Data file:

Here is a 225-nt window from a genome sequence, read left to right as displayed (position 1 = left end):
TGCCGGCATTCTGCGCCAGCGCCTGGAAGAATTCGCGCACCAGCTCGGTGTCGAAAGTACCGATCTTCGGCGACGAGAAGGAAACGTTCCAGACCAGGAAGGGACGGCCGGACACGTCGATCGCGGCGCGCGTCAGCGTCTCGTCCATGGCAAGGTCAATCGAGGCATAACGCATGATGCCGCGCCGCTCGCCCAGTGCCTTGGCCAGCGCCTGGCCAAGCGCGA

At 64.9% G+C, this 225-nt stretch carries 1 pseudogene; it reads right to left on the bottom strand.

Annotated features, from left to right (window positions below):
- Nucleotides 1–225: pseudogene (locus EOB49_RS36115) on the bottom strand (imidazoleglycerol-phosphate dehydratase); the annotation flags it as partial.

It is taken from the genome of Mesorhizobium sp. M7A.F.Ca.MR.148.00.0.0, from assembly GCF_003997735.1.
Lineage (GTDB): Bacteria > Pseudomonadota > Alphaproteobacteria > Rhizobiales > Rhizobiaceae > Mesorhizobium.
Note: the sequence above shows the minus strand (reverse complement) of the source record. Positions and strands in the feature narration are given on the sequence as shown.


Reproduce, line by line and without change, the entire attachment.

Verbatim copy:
Here is a 225-nt window from a genome sequence, read left to right as displayed (position 1 = left end):
TGCCGGCATTCTGCGCCAGCGCCTGGAAGAATTCGCGCACCAGCTCGGTGTCGAAAGTACCGATCTTCGGCGACGAGAAGGAAACGTTCCAGACCAGGAAGGGACGGCCGGACACGTCGATCGCGGCGCGCGTCAGCGTCTCGTCCATGGCAAGGTCAATCGAGGCATAACGCATGATGCCGCGCCGCTCGCCCAGTGCCTTGGCCAGCGCCTGGCCAAGCGCGA

At 64.9% G+C, this 225-nt stretch carries 1 pseudogene; it reads right to left on the bottom strand.

Annotated features, from left to right (window positions below):
- Nucleotides 1–225: pseudogene (locus EOB49_RS36115) on the bottom strand (imidazoleglycerol-phosphate dehydratase); the annotation flags it as partial.

It is taken from the genome of Mesorhizobium sp. M7A.F.Ca.MR.148.00.0.0, from assembly GCF_003997735.1.
Lineage (GTDB): Bacteria > Pseudomonadota > Alphaproteobacteria > Rhizobiales > Rhizobiaceae > Mesorhizobium.
Note: the sequence above shows the minus strand (reverse complement) of the source record. Positions and strands in the feature narration are given on the sequence as shown.